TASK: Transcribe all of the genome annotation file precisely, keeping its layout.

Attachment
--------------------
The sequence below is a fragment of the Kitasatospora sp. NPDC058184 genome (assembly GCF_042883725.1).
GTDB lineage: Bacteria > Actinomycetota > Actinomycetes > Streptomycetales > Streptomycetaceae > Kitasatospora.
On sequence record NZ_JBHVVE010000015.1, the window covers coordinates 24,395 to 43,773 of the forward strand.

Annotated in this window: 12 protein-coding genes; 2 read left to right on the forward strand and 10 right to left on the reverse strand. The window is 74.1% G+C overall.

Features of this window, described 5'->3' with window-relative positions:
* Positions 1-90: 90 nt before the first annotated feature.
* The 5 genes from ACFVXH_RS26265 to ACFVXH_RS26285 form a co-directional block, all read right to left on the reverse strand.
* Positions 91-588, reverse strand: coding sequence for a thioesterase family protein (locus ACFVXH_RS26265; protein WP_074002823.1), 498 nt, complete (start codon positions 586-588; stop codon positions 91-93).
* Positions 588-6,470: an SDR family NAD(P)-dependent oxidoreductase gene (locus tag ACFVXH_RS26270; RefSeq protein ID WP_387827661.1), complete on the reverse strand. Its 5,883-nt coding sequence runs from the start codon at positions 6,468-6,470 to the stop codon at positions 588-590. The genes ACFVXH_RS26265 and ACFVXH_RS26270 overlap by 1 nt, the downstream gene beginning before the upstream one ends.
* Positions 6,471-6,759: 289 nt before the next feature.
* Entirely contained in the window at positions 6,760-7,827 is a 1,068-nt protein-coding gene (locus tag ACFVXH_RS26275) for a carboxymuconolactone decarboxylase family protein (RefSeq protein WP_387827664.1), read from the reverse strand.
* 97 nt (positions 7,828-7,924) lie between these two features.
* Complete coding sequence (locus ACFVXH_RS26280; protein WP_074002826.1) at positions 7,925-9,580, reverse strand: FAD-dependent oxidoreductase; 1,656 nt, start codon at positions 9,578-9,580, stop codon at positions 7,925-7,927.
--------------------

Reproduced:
The sequence below is a fragment of the Kitasatospora sp. NPDC058184 genome (assembly GCF_042883725.1).
GTDB lineage: Bacteria > Actinomycetota > Actinomycetes > Streptomycetales > Streptomycetaceae > Kitasatospora.
On sequence record NZ_JBHVVE010000015.1, the window covers coordinates 24,395 to 43,773 of the forward strand.

Annotated in this window: 12 protein-coding genes; 2 read left to right on the forward strand and 10 right to left on the reverse strand. The window is 74.1% G+C overall.

Features of this window, described 5'->3' with window-relative positions:
* Positions 1-90: 90 nt before the first annotated feature.
* The 5 genes from ACFVXH_RS26265 to ACFVXH_RS26285 form a co-directional block, all read right to left on the reverse strand.
* Positions 91-588, reverse strand: coding sequence for a thioesterase family protein (locus ACFVXH_RS26265; protein WP_074002823.1), 498 nt, complete (start codon positions 586-588; stop codon positions 91-93).
* Positions 588-6,470: an SDR family NAD(P)-dependent oxidoreductase gene (locus tag ACFVXH_RS26270; RefSeq protein ID WP_387827661.1), complete on the reverse strand. Its 5,883-nt coding sequence runs from the start codon at positions 6,468-6,470 to the stop codon at positions 588-590. The genes ACFVXH_RS26265 and ACFVXH_RS26270 overlap by 1 nt, the downstream gene beginning before the upstream one ends.
* Positions 6,471-6,759: 289 nt before the next feature.
* Entirely contained in the window at positions 6,760-7,827 is a 1,068-nt protein-coding gene (locus tag ACFVXH_RS26275) for a carboxymuconolactone decarboxylase family protein (RefSeq protein WP_387827664.1), read from the reverse strand.
* 97 nt (positions 7,828-7,924) lie between these two features.
* Complete coding sequence (locus ACFVXH_RS26280; protein WP_074002826.1) at positions 7,925-9,580, reverse strand: FAD-dependent oxidoreductase; 1,656 nt, start codon at positions 9,578-9,580, stop codon at positions 7,925-7,927.